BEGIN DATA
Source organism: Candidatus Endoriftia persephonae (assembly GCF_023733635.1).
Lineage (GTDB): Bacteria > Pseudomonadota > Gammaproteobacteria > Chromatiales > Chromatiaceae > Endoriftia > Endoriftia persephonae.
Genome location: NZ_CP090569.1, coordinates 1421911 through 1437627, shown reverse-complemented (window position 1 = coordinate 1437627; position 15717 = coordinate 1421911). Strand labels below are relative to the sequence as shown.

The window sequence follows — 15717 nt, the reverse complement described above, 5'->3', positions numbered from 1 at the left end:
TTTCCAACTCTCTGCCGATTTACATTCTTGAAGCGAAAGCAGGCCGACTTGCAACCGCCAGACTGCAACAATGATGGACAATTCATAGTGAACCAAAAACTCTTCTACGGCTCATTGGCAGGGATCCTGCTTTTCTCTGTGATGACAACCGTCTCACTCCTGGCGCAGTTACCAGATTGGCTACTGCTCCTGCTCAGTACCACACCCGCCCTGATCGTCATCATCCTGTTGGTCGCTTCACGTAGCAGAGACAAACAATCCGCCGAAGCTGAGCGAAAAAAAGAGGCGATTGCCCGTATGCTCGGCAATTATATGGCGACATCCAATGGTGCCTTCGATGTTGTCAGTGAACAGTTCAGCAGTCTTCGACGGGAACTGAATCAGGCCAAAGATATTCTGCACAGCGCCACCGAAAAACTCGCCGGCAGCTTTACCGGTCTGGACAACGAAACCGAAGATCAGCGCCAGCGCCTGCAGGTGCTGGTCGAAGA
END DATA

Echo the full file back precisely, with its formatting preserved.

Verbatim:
Source organism: Candidatus Endoriftia persephonae (assembly GCF_023733635.1).
Lineage (GTDB): Bacteria > Pseudomonadota > Gammaproteobacteria > Chromatiales > Chromatiaceae > Endoriftia > Endoriftia persephonae.
Genome location: NZ_CP090569.1, coordinates 1421911 through 1437627, shown reverse-complemented (window position 1 = coordinate 1437627; position 15717 = coordinate 1421911). Strand labels below are relative to the sequence as shown.

The window sequence follows — 15717 nt, the reverse complement described above, 5'->3', positions numbered from 1 at the left end:
TTTCCAACTCTCTGCCGATTTACATTCTTGAAGCGAAAGCAGGCCGACTTGCAACCGCCAGACTGCAACAATGATGGACAATTCATAGTGAACCAAAAACTCTTCTACGGCTCATTGGCAGGGATCCTGCTTTTCTCTGTGATGACAACCGTCTCACTCCTGGCGCAGTTACCAGATTGGCTACTGCTCCTGCTCAGTACCACACCCGCCCTGATCGTCATCATCCTGTTGGTCGCTTCACGTAGCAGAGACAAACAATCCGCCGAAGCTGAGCGAAAAAAAGAGGCGATTGCCCGTATGCTCGGCAATTATATGGCGACATCCAATGGTGCCTTCGATGTTGTCAGTGAACAGTTCAGCAGTCTTCGACGGGAACTGAATCAGGCCAAAGATATTCTGCACAGCGCCACCGAAAAACTCGCCGGCAGCTTTACCGGTCTGGACAACGAAACCGAAGATCAGCGCCAGCGCCTGCAGGTGCTGGTCGAAGA